Sri Ramana really cuts to the chase: for serious sadhakas, there is no point to engaging in any meditation technique except Self-inquiry. This is because pranayama, counting exercises, chanting, etc.–while they have their modest place in the nondual spiritual life–nonetheless fail to get to the heart of the matter. They leave the central ‘problem’ where they found it.
For after chanting, singing, or breathwork temporarily causes the mind to “take flight,” mind returns, rising again and again and again. Thus, any technique that doesn’t place the an inquiry into the “I” first is part and parcel with samsara–more: accidentally perpetuates samsara.
This is why Sri Ramana was so apparently harsh (though actually extraordinarily compassionate) when he saw a sadhaka go into a trance-like state (“manolaya”). He would immediately call such a one out of it. Why?
Because going into these kinds of states will not end suffering; in fact, it will only–quite tragically–allow suffering to continue. Sri Atmananda, in fact, is just as cutting when he speaks of yogis going into samadhi states. Through experience, he found out that deep samadhi states did not bring him to Truth. Mind kept rising–again and again…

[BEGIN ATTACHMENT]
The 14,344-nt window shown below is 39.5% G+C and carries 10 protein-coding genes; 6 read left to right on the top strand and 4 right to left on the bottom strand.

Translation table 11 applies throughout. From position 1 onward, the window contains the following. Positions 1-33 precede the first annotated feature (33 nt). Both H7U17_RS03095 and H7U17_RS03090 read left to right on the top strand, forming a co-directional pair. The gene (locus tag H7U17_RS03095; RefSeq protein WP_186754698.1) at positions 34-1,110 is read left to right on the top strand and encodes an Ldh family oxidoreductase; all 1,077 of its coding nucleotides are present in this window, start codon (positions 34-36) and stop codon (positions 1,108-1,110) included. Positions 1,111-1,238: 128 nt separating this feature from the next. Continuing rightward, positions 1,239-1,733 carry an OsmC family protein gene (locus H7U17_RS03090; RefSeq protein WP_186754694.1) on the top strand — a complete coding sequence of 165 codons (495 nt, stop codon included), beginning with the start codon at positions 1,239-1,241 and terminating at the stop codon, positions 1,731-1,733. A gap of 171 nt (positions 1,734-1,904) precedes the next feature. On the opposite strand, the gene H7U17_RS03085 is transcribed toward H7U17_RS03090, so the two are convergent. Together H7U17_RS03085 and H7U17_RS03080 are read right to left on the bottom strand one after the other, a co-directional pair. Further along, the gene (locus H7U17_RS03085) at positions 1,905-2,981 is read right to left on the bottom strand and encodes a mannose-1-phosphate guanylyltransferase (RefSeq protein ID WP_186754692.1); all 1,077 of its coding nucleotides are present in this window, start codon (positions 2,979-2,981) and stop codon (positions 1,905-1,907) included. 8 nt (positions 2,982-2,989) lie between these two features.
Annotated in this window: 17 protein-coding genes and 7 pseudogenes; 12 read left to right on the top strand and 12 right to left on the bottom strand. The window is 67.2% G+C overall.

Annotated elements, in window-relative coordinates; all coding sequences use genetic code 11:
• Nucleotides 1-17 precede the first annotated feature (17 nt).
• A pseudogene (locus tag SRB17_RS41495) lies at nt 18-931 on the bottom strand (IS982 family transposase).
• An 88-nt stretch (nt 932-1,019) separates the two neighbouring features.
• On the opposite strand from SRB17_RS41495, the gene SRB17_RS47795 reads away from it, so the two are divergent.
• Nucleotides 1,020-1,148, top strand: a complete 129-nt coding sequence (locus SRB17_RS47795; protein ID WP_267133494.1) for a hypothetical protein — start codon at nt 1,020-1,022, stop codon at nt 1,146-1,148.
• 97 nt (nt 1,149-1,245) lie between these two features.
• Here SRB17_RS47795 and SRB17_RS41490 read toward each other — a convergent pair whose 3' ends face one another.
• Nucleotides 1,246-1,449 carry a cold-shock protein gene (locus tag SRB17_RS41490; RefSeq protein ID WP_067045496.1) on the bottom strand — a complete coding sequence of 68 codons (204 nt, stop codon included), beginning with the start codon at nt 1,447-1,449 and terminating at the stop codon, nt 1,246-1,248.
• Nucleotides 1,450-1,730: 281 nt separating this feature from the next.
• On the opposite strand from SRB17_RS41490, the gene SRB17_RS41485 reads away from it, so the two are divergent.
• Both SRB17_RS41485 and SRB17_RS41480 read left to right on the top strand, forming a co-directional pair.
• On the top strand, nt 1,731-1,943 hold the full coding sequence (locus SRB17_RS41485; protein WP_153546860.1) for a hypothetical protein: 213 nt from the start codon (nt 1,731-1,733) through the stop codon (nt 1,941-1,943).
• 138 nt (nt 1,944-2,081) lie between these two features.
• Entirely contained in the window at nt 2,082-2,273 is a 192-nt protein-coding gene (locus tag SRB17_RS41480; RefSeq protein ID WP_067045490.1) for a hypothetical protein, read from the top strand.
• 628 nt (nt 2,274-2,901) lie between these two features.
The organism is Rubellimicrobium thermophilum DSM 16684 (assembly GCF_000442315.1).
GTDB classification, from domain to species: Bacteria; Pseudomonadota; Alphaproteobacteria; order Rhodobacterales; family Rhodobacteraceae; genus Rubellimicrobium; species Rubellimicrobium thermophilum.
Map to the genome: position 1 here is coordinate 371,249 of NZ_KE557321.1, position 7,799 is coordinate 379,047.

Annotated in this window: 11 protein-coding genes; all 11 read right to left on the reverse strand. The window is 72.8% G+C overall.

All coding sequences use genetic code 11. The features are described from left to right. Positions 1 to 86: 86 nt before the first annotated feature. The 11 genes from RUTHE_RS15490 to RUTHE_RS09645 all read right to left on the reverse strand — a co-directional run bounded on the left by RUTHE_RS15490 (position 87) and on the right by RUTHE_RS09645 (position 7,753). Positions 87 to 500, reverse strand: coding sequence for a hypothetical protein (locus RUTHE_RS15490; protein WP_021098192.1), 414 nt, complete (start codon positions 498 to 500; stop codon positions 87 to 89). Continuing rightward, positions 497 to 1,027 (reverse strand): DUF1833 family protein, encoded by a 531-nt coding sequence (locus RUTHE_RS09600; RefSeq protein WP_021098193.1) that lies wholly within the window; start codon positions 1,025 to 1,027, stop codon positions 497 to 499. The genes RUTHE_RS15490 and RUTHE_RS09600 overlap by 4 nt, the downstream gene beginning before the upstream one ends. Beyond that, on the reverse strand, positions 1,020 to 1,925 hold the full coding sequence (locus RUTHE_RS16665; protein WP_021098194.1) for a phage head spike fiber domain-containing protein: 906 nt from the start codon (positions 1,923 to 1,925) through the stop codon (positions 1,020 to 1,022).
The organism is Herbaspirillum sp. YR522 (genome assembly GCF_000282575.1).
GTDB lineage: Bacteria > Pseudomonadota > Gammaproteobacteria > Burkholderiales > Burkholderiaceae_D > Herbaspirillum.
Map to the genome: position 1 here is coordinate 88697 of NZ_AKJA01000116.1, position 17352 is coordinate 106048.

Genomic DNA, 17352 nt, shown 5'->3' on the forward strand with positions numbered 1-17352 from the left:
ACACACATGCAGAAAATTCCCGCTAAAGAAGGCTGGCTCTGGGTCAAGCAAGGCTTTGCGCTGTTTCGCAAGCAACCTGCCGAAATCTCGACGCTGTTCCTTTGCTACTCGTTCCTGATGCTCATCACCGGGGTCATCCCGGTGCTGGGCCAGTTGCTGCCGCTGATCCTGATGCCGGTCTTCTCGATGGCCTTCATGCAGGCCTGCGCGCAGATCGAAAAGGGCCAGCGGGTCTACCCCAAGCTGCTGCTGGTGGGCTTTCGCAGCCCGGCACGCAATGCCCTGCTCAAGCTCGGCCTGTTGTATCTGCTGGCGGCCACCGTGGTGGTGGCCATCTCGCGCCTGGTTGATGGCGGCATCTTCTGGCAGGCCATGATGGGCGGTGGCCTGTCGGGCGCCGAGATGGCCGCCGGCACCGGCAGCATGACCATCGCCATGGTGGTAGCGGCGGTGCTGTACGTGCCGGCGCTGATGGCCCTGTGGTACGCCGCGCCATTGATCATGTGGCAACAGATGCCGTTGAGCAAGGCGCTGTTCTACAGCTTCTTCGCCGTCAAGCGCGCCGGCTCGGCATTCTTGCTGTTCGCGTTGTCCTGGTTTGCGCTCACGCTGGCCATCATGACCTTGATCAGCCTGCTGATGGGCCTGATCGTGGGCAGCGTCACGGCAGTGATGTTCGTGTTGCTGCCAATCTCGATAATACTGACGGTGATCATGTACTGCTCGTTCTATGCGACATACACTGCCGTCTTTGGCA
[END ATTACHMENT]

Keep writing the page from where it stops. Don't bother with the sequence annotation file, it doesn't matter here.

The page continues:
Hence, one cannot “bypass” an inquiry into the “I.” One must start and end the inquiry there.
A Mistake: Deep Sleep
I think Sri Ramana is clearer than Sri Atmananda when it comes to the deep sleep argument. While Atmananda wants to point to deep sleep on the grounds that it shows us Awareness without objectivity, Sri Ramana, without disagreeing with this, would say: “Yes, but we are not in deep sleep knowingly. Alas, each time the mind, dormant in deep sleep, rises again in the waking state. Therefore, the chief place for practice is in the waking state where effort in Self-inquiry will be necessary in order to go beyond the mind’s projections in the waking and dream states, and to go beyond the primal self-forgetfulness of deep sleep. But this is turiya, which is not really a fourth state but is only ‘I am,’ the transcendent, natural state of being consciously what we are.”
From a Zen point of view, there is no point in sleeping in or in sleeping too long. The waking state, while itself unreal, is where much of the practice must take place. And in the waking state, Self-inquiry must be constant until the Great Matter is thoroughly resolved.
These arguments owe much to Michael James’ book Happiness and the Art of Being.